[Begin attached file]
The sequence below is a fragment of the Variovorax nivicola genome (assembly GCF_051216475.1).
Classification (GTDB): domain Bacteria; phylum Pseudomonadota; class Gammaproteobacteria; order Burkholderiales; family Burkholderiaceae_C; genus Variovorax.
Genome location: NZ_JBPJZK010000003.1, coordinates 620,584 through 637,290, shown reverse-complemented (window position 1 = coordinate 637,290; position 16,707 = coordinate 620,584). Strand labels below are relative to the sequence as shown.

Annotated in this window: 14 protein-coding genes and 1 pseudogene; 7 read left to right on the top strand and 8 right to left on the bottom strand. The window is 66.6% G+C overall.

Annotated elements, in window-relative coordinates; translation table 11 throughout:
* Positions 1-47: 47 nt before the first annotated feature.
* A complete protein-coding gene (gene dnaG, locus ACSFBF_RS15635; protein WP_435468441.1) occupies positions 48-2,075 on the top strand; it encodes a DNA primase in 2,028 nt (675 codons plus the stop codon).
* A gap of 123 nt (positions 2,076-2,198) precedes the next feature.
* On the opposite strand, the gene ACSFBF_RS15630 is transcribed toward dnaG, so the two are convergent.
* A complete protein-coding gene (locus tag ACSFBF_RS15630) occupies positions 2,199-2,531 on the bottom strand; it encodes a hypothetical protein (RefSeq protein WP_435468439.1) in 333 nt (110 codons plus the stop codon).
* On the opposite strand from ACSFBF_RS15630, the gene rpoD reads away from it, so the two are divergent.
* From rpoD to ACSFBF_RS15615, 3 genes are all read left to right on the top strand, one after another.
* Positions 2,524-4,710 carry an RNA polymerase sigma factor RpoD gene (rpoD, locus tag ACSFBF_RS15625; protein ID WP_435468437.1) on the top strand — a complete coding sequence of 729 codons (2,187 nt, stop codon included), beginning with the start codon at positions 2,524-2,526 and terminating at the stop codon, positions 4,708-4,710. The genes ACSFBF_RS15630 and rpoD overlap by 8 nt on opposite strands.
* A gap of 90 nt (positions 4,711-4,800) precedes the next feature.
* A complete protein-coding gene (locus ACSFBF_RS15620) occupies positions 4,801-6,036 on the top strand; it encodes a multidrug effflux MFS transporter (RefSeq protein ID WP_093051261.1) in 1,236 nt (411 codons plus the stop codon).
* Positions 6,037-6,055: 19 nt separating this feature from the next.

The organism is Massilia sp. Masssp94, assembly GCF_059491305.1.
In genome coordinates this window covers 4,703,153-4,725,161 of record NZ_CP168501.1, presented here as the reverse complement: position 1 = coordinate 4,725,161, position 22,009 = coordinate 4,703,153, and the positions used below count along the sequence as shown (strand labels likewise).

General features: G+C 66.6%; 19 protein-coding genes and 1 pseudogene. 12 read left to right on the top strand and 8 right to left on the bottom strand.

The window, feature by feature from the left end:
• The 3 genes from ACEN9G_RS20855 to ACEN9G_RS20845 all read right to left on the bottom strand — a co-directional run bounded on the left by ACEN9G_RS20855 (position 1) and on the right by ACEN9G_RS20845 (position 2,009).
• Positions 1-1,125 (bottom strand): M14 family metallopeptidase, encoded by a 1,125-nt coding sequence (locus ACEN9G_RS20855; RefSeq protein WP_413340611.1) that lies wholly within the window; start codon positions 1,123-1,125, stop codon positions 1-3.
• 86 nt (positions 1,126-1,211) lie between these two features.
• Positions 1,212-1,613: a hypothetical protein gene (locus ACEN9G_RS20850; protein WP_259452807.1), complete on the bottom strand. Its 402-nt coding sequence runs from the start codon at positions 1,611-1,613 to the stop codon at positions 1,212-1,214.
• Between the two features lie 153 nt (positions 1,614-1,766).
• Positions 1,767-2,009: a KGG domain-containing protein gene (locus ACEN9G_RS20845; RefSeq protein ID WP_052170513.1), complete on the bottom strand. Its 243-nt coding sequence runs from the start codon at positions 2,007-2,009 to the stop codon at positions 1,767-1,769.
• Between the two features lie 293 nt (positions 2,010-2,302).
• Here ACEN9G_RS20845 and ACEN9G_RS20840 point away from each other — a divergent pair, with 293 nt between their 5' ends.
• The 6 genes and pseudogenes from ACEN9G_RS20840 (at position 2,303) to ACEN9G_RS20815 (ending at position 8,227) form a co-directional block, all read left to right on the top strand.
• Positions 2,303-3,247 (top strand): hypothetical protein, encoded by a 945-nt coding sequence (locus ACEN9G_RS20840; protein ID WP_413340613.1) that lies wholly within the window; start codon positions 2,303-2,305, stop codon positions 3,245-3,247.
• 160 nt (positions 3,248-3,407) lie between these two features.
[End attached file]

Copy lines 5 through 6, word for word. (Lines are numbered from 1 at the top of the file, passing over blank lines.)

Annotated elements, in window-relative coordinates; translation table 11 throughout:
* Positions 1-47: 47 nt before the first annotated feature.